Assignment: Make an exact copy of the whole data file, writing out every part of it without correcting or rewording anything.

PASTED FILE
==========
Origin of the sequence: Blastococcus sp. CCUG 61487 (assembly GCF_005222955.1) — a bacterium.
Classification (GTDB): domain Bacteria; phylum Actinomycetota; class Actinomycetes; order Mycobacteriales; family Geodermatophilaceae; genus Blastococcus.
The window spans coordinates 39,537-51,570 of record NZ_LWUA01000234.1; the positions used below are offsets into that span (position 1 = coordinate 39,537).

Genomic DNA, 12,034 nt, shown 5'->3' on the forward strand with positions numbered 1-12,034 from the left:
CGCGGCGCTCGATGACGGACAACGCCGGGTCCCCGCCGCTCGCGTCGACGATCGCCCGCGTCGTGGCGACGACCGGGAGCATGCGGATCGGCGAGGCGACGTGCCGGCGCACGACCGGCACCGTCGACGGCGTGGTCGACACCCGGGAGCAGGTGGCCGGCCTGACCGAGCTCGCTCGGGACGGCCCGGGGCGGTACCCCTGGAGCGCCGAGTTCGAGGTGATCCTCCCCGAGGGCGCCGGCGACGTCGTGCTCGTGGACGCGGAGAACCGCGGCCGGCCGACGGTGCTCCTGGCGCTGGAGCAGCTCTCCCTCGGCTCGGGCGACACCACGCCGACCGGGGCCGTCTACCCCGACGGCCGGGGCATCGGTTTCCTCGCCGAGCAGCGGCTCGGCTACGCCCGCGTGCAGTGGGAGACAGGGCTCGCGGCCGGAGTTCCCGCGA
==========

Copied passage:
Origin of the sequence: Blastococcus sp. CCUG 61487 (assembly GCF_005222955.1) — a bacterium.
Classification (GTDB): domain Bacteria; phylum Actinomycetota; class Actinomycetes; order Mycobacteriales; family Geodermatophilaceae; genus Blastococcus.
The window spans coordinates 39,537-51,570 of record NZ_LWUA01000234.1; the positions used below are offsets into that span (position 1 = coordinate 39,537).

Genomic DNA, 12,034 nt, shown 5'->3' on the forward strand with positions numbered 1-12,034 from the left:
CGCGGCGCTCGATGACGGACAACGCCGGGTCCCCGCCGCTCGCGTCGACGATCGCCCGCGTCGTGGCGACGACCGGGAGCATGCGGATCGGCGAGGCGACGTGCCGGCGCACGACCGGCACCGTCGACGGCGTGGTCGACACCCGGGAGCAGGTGGCCGGCCTGACCGAGCTCGCTCGGGACGGCCCGGGGCGGTACCCCTGGAGCGCCGAGTTCGAGGTGATCCTCCCCGAGGGCGCCGGCGACGTCGTGCTCGTGGACGCGGAGAACCGCGGCCGGCCGACGGTGCTCCTGGCGCTGGAGCAGCTCTCCCTCGGCTCGGGCGACACCACGCCGACCGGGGCCGTCTACCCCGACGGCCGGGGCATCGGTTTCCTCGCCGAGCAGCGGCTCGGCTACGCCCGCGTGCAGTGGGAGACAGGGCTCGCGGCCGGAGTTCCCGCGA